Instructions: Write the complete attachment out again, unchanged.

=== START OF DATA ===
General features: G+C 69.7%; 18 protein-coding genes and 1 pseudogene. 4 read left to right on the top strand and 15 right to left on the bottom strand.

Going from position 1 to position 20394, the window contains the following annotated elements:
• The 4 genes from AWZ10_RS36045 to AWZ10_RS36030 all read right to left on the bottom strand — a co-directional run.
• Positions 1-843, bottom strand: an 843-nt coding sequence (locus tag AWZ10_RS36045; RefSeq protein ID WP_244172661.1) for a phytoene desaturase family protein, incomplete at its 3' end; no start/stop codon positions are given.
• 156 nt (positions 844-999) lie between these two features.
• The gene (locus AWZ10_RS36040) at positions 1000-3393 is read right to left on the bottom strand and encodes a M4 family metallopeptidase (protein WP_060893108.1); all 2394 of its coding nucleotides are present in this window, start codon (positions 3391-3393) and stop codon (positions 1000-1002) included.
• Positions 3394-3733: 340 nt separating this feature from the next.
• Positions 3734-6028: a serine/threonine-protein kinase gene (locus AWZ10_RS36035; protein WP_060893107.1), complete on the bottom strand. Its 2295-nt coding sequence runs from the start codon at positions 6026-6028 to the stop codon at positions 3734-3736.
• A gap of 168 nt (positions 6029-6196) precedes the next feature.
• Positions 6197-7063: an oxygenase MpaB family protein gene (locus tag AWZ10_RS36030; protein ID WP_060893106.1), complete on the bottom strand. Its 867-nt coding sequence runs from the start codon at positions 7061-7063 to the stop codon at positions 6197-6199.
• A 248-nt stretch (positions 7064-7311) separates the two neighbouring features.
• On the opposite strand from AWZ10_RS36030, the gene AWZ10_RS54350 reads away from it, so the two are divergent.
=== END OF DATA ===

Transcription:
General features: G+C 69.7%; 18 protein-coding genes and 1 pseudogene. 4 read left to right on the top strand and 15 right to left on the bottom strand.

Going from position 1 to position 20394, the window contains the following annotated elements:
• The 4 genes from AWZ10_RS36045 to AWZ10_RS36030 all read right to left on the bottom strand — a co-directional run.
• Positions 1-843, bottom strand: an 843-nt coding sequence (locus tag AWZ10_RS36045; RefSeq protein ID WP_244172661.1) for a phytoene desaturase family protein, incomplete at its 3' end; no start/stop codon positions are given.
• 156 nt (positions 844-999) lie between these two features.
• The gene (locus AWZ10_RS36040) at positions 1000-3393 is read right to left on the bottom strand and encodes a M4 family metallopeptidase (protein WP_060893108.1); all 2394 of its coding nucleotides are present in this window, start codon (positions 3391-3393) and stop codon (positions 1000-1002) included.
• Positions 3394-3733: 340 nt separating this feature from the next.
• Positions 3734-6028: a serine/threonine-protein kinase gene (locus AWZ10_RS36035; protein WP_060893107.1), complete on the bottom strand. Its 2295-nt coding sequence runs from the start codon at positions 6026-6028 to the stop codon at positions 3734-3736.
• A gap of 168 nt (positions 6029-6196) precedes the next feature.
• Positions 6197-7063: an oxygenase MpaB family protein gene (locus tag AWZ10_RS36030; protein ID WP_060893106.1), complete on the bottom strand. Its 867-nt coding sequence runs from the start codon at positions 7061-7063 to the stop codon at positions 6197-6199.
• A 248-nt stretch (positions 7064-7311) separates the two neighbouring features.
• On the opposite strand from AWZ10_RS36030, the gene AWZ10_RS54350 reads away from it, so the two are divergent.